The first thing you read when you pick up a book is the title; it’s the hook which intrigues and attracts, offering that anticipatory moment between title and first page.
The majority of titles fall into two types: descriptive and evocative.
Descriptive titles indicate something of significance: the main character, Anna Karenina, Oliver Twist, Dracula; a reference to the theme or plot, Crime and Punishment, Angels and Demons; genre: I, Robot is clearly science-fiction, The Vampire Diaries a paranormal fantasy, and Confessions of a Shopaholic chick lit. These titles build expectation as they have a direct connection with the book’s subject.
Evocative titles work because they fascinate and tempt readers. The Unbearable Lightness of Being is a beguiling title and one of my favourites, because I love the poetic juxtaposition of the words, and there’s no clue as to where this story will take you. A Clockwork Orange and Lord of the Flies are two other titles which fall into the enticing category; it's almost as if not understanding what the title refers to invites you to find out what the book is about - and it may not be what you expect.
How do writers set about choosing titles? John Steinbeck's Of Mice and Men is from a line in Burn’s poem To a Mouse, and J.D. Salinger's Catcher in the Rye combines a children’s song with Burn’s poem, Coming thro’ the Rye. So poetry can be a fertile field when looking for a title. However, using quotes from other writers can be a delicate issue, because if you don’t have permission you can be accused of plagiarism. Older works such as religious texts or Shakespeare’s plays etc. are generally safe but if you choose this route, check with a legal expert to be sure.
Titles are often short and pithy as they have to catch the passing eye, and stick in the mind. Interestingly there is no copyright on titles, but it’s a good idea to check on Amazon or just google it and see what comes up. An original title saves your book being confused with others of the same name.
The title, like the cover, can pull readers in because we’re all susceptible to appealingly packaged goods, yet the real strength of a title is not in its capacity to attract. The real power of a title is in its ability to summon from memory those images that live most strongly in our imagination, along with the emotions experienced during the reading of the story; and that’s something worth spending time on trying to achieve.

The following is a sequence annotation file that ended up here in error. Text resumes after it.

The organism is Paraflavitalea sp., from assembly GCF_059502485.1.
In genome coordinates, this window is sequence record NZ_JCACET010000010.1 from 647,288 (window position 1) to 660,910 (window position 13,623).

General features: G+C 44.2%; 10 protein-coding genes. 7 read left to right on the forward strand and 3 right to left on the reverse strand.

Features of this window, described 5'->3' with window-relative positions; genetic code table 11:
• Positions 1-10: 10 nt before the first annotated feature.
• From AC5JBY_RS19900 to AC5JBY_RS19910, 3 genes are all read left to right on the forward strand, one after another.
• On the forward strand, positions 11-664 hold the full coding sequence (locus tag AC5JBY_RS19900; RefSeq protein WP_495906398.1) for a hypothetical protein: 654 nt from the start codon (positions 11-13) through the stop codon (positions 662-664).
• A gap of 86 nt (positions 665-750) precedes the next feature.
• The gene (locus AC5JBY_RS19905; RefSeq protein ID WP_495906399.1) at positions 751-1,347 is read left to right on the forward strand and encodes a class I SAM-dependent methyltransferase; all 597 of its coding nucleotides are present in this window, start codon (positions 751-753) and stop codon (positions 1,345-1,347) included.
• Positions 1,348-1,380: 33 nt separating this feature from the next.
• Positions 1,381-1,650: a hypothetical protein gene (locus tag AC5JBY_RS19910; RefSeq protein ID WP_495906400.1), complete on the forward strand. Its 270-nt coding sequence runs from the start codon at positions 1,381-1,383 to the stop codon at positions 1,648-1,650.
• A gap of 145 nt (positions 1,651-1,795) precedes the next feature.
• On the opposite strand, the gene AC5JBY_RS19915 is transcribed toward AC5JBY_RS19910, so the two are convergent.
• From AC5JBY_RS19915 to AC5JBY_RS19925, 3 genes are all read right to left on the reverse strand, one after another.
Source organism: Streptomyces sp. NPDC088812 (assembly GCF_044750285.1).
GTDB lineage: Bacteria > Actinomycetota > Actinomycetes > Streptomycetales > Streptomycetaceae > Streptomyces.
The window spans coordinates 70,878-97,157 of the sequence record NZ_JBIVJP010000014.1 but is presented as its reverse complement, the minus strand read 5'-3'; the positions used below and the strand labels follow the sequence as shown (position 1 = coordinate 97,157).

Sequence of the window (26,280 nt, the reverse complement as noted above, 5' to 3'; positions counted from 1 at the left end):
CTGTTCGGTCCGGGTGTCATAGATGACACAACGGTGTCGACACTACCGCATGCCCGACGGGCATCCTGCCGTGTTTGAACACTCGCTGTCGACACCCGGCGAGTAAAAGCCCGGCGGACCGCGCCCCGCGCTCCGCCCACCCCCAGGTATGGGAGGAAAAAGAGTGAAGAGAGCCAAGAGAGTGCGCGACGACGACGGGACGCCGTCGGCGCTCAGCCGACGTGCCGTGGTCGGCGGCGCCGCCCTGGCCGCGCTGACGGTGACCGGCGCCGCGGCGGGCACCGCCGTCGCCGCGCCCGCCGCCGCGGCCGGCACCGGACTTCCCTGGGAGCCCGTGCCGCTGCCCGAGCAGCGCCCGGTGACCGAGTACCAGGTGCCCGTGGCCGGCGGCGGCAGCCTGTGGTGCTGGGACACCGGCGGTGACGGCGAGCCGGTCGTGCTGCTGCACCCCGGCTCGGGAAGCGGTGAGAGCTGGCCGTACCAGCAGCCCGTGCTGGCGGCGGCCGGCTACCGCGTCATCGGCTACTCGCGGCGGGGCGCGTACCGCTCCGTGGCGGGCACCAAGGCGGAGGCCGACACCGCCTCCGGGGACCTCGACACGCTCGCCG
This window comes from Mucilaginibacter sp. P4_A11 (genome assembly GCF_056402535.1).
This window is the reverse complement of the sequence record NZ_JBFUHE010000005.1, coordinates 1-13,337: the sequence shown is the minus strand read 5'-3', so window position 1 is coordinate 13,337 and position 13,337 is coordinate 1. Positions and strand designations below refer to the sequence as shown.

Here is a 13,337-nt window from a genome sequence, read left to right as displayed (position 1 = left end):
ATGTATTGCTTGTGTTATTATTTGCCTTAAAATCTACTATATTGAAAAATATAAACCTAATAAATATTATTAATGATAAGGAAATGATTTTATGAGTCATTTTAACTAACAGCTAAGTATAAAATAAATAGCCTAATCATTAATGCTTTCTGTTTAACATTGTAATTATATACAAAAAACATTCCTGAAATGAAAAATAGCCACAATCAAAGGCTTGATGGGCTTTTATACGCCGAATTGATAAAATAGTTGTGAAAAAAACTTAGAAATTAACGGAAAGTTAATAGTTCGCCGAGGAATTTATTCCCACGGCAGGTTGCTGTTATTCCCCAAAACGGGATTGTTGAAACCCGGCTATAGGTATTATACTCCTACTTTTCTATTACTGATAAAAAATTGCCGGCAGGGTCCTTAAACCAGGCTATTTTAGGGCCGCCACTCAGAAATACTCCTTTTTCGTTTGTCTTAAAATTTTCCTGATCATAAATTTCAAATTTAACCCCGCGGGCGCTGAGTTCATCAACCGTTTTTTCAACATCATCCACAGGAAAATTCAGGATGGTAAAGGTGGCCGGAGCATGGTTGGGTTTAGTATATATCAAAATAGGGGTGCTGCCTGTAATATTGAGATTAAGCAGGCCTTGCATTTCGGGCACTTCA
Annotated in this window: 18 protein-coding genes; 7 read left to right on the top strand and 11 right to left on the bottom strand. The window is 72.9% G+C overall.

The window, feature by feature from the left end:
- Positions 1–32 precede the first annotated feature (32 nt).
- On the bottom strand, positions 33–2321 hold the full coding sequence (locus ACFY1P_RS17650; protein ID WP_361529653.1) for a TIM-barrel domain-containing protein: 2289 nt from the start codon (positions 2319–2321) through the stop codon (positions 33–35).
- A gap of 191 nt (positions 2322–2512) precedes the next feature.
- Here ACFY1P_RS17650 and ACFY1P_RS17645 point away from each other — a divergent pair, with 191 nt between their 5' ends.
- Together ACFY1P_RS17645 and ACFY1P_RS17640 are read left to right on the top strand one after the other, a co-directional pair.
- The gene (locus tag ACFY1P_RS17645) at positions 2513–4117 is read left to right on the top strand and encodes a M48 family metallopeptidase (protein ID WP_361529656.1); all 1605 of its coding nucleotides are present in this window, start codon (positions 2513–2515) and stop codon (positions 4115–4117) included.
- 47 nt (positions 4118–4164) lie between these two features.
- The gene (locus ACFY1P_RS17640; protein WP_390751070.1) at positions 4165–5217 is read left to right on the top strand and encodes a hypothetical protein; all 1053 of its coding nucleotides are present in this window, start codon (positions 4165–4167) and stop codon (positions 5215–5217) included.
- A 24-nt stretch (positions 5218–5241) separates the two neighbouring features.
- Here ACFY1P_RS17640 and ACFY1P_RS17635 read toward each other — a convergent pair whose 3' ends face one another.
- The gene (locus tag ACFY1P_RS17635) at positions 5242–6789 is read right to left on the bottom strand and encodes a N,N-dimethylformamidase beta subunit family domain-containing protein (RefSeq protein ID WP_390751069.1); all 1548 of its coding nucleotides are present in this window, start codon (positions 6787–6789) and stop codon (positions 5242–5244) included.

I feel so much better now I’ve started my read aloud read though and 3rd edit. I needed a break, but I have to say I was miserable without my daily dose of writing. During my last editing break I worked on other pieces, but not this time – and the lesson is learned! On the plus side - the spare room is looking much better.
Still no working title – but I’m nearer than I was to the general idea I want to encapsulate. The time line for publication is more likely to be the beginning of August, rather than July because I want to be sure I’ve done my best, and not rushed the details that will make a difference. So I’m enthusiastically pushing forward... the thought of having a book ‘out there’ sometime in the near future is exhilarating.
On a more minor note, Wattpad, the free reading platform, has promoted my sci-fi flash fiction, Space Glitch, (link on the right) to its quick read list - Quickies. Taking the wider world into consideration, I know this is a small step, but to me it's a validation that I'm on the right track - and it's brilliant to find out someone likes my writing!
greening stalks of wheat
seed heads thicken ripen beige
gold - I love my toast
An entertaining post about naming characters:
Dr. Jeremy Dean’s popular psychology website isn’t writing related, but the jposts could be of use to writers looking to give background or depth to a character. The article in question is a good example of how to be informative and humorous.
I’d love it if you popped over to Wattpad and read any of my posted stories...just click on the links to the right.
Thanks for visiting my blog, and please do leave a comment.
To all story lovers out there, good reading, and to those of you who write, good writing.
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